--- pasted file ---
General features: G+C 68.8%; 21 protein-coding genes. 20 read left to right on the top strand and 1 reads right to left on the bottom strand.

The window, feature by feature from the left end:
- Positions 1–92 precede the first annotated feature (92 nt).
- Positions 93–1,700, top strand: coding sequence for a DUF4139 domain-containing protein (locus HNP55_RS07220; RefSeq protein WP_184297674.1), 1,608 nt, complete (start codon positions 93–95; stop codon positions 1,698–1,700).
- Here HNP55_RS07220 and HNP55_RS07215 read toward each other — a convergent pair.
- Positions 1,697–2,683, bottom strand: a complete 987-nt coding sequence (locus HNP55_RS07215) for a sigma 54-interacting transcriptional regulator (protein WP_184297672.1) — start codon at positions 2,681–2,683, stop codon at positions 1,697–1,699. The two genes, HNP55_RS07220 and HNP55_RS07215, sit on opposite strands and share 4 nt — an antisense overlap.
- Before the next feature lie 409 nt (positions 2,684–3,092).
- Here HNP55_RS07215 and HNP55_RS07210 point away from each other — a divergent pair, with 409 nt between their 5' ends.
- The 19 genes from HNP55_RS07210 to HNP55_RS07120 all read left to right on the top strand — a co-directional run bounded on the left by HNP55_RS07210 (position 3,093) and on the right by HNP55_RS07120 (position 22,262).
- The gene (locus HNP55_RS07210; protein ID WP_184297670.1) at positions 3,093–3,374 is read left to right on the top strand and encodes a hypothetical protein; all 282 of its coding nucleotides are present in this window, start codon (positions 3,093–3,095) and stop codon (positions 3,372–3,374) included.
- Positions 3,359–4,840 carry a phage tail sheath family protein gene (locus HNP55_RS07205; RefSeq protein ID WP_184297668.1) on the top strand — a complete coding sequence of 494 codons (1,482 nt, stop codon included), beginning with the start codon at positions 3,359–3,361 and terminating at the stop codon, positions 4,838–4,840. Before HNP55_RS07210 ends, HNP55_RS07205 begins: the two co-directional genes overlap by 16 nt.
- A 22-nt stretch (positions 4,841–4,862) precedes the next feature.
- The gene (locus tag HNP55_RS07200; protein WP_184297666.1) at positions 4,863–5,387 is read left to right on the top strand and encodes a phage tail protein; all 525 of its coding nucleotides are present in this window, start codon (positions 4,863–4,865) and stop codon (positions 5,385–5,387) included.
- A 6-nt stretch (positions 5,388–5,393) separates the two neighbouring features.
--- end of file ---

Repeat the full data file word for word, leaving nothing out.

General features: G+C 68.8%; 21 protein-coding genes. 20 read left to right on the top strand and 1 reads right to left on the bottom strand.

The window, feature by feature from the left end:
- Positions 1–92 precede the first annotated feature (92 nt).
- Positions 93–1,700, top strand: coding sequence for a DUF4139 domain-containing protein (locus HNP55_RS07220; RefSeq protein WP_184297674.1), 1,608 nt, complete (start codon positions 93–95; stop codon positions 1,698–1,700).
- Here HNP55_RS07220 and HNP55_RS07215 read toward each other — a convergent pair.
- Positions 1,697–2,683, bottom strand: a complete 987-nt coding sequence (locus HNP55_RS07215) for a sigma 54-interacting transcriptional regulator (protein WP_184297672.1) — start codon at positions 2,681–2,683, stop codon at positions 1,697–1,699. The two genes, HNP55_RS07220 and HNP55_RS07215, sit on opposite strands and share 4 nt — an antisense overlap.
- Before the next feature lie 409 nt (positions 2,684–3,092).
- Here HNP55_RS07215 and HNP55_RS07210 point away from each other — a divergent pair, with 409 nt between their 5' ends.
- The 19 genes from HNP55_RS07210 to HNP55_RS07120 all read left to right on the top strand — a co-directional run bounded on the left by HNP55_RS07210 (position 3,093) and on the right by HNP55_RS07120 (position 22,262).
- The gene (locus HNP55_RS07210; protein ID WP_184297670.1) at positions 3,093–3,374 is read left to right on the top strand and encodes a hypothetical protein; all 282 of its coding nucleotides are present in this window, start codon (positions 3,093–3,095) and stop codon (positions 3,372–3,374) included.
- Positions 3,359–4,840 carry a phage tail sheath family protein gene (locus HNP55_RS07205; RefSeq protein ID WP_184297668.1) on the top strand — a complete coding sequence of 494 codons (1,482 nt, stop codon included), beginning with the start codon at positions 3,359–3,361 and terminating at the stop codon, positions 4,838–4,840. Before HNP55_RS07210 ends, HNP55_RS07205 begins: the two co-directional genes overlap by 16 nt.
- A 22-nt stretch (positions 4,841–4,862) precedes the next feature.
- The gene (locus tag HNP55_RS07200; protein WP_184297666.1) at positions 4,863–5,387 is read left to right on the top strand and encodes a phage tail protein; all 525 of its coding nucleotides are present in this window, start codon (positions 4,863–4,865) and stop codon (positions 5,385–5,387) included.
- A 6-nt stretch (positions 5,388–5,393) separates the two neighbouring features.